I broke up with my ex-girlfriend for various reasons which I felt weren't what I wanted in a relationship or my future.
We've been trying to stay friends - increasingly difficult for me as she wants to spend too much time together.
Jealously has been showing up in her interactions with me, whenever she discovers that I’ve been out with friends or on a date.
I've said that I think we need more space and separation between us. I suggested no contact for a couple of months, no social media contact, etc.
She’s falling apart and it’s tearing me apart.
I can't be her friend in this situation. She's even asked to spend one last evening before I cut contact, asking for intimacy.
I don't feel right about it and told her so.
She’s someone whom I feel is very insecure, and has low self-esteem.
I'm feeling drained by being her friend, placed too high on the pedestal she’s created for me. What should I do?
You don’t say how long you dated her, nor how long it’s been that you’ve been trying to just be friends. I mention this because, if you had a long and intense relationship, she obviously had reasonable expectations of it continuing.
A break-up is hardest on the one feeling rejected. Sure, it’s hard on you too, but staying “friends” after having been lovers, is especially hurtful to her.
Her request for one last go at sex is close to dangerous for her emotional balance at this time.
Be kind but definite. Say that blocking her on social media is necessary for now, so she can get on with her own life.
Consider asking her closest girlfriend to watch out for her.
Meanwhile, it’s NOT a good time to date women she knows or would hear about. That’s the furthest thing from being her “friend.”
IF she says anything that sounds very worrisome, about feeling desperate or suicidal, alert her friend or a relative and stress the urgency.
Yes, that’s a purposefully alarming thought so that you’ll stop feeling you’re suffering as much as she is (you’re not), and get to the break-up as responsibly and definitively as possible.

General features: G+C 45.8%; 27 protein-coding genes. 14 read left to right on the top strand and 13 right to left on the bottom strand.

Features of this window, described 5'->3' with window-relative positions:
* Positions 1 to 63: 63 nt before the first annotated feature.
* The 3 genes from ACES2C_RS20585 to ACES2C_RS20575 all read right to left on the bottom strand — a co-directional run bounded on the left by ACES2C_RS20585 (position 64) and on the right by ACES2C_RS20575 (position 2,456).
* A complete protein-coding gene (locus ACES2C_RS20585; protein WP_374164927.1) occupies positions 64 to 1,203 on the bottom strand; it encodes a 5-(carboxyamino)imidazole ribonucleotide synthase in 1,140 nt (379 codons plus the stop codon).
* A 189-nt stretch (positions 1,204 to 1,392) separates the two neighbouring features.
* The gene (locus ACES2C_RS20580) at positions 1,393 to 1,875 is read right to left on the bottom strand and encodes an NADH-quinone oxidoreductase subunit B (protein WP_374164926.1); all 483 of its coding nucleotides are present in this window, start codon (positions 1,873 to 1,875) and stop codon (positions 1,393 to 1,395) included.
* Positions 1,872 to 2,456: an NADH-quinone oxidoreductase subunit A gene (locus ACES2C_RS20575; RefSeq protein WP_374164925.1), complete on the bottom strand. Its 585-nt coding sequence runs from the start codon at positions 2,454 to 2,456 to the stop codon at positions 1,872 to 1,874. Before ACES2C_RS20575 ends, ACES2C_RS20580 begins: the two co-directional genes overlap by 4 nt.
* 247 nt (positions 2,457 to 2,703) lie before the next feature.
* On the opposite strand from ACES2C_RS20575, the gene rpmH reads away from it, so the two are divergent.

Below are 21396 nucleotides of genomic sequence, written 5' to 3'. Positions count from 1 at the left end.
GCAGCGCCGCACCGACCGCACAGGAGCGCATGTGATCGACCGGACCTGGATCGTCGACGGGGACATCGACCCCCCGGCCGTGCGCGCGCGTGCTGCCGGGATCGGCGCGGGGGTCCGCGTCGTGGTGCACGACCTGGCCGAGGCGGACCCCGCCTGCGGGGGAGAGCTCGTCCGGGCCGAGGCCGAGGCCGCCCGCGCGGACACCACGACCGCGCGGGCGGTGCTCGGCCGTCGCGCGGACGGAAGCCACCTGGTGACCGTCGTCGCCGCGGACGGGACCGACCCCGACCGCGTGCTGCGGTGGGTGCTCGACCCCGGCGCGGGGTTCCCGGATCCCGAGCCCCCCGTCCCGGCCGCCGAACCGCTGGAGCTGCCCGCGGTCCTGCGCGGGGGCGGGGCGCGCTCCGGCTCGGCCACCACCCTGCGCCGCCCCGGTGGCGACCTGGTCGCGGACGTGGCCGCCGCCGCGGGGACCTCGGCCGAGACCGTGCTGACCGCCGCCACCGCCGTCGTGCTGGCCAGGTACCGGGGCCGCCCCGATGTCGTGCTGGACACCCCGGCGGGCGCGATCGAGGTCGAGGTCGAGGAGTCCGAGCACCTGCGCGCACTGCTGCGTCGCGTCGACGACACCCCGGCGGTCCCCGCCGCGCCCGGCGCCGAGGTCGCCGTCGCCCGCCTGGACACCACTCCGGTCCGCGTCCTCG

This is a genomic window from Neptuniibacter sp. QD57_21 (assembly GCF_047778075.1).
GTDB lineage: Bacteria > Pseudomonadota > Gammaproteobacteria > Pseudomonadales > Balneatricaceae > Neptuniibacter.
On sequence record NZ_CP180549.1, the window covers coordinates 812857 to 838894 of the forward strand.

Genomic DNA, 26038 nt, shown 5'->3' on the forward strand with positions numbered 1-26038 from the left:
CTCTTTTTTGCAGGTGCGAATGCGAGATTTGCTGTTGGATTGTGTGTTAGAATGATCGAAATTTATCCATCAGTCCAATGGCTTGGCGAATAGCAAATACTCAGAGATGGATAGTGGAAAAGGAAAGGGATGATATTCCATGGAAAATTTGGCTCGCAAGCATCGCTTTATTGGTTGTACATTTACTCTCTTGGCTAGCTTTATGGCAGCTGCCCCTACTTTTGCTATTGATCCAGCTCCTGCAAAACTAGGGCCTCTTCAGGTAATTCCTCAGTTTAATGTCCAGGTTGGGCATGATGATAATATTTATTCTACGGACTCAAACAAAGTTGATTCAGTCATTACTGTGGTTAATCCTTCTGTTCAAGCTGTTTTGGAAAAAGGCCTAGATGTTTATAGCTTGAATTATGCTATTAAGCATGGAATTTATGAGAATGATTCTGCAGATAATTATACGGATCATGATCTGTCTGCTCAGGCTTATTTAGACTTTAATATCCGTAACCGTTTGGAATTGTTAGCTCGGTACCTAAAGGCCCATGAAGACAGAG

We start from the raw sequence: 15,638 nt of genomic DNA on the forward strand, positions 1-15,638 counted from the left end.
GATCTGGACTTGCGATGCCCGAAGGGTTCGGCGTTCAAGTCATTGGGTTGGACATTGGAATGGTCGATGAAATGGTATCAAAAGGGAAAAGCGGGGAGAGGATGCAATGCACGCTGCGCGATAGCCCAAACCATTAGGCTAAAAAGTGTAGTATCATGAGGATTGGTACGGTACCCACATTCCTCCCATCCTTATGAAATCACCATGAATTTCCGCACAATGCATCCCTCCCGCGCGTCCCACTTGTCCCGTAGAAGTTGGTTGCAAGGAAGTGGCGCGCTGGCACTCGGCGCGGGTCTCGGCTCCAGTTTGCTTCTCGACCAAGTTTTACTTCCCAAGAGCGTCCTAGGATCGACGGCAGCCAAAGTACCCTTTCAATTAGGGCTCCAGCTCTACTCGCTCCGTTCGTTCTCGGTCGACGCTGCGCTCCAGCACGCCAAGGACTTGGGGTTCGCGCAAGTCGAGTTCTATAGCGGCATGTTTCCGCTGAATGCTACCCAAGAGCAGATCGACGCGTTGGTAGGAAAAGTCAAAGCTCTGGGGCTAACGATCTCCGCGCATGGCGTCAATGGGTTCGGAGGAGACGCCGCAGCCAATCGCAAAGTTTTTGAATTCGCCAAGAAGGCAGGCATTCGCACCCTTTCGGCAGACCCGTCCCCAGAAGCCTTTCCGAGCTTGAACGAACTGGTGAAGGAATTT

FEEDBACK Regarding the man disappointed in the “exciting” woman who went quiet when he introduced her to his friends (February 19):
Reader – “In my 20s, I dated a divorced man in his 30s, who came from a large family.
“After several months, he invited me to a family celebration, my first time meeting them.
“His European-born parents spoke with strong accents, difficult to understand.
“Three of his siblings had spouses and children. All grew up in a small town together.
“I was overwhelmed!
“Many times at his family gatherings I quietly enjoyed them. One day a brother-in-law told me they'd all thought I didn't like them. I explained that they discussed people I didn't know and reminisced about things that happened before I was in the picture.
“After that he always discussed something to which I could contribute!
“I married my date and grew to look forward to these big family gatherings. After 40 years of marriage that BIL is still my favourite!
“This man should give his lady love another chance.
“Did his date feel they were making comparisons to his ex-wife?
“He should introduce her to one couple at a time. Until she knows them better, he should discuss things to which she can contribute.”
FEEDBACK Regarding the man who believes his narcissist father-in-law “stole” his son’s affections from him (February 20):
Reader – “How can a grandfather "steal" a child who lives with his parents? Children are capable of loving everyone around them, parents, grandparents, aunts, uncles, etc.
“Did the letter-writer alienate his son by acting overly possessive or by expressing negative feelings to the boy over his time with his grandfather?
“If he wants to rebuild his relationship with his son, he must stay the course.
“Phone calls, birthday/Christmas cards, gifts - even small ones - if possible, must continue, no matter the reaction.
“Eventually the boy will mature, and may decide to restart his relationship with his father.
“Perhaps he'll eventually see his grandfather as a narcissistic monster, or maybe as a beloved grandfather albeit a flawed human being.
“Maybe he'll also come to view his father the same way: worth of loving, even though also flawed?”
Tip of the day:
In a break-up, becoming “friends” doesn’t easily work for the person being rejected as a lover/partner. Proceed decently but firmly.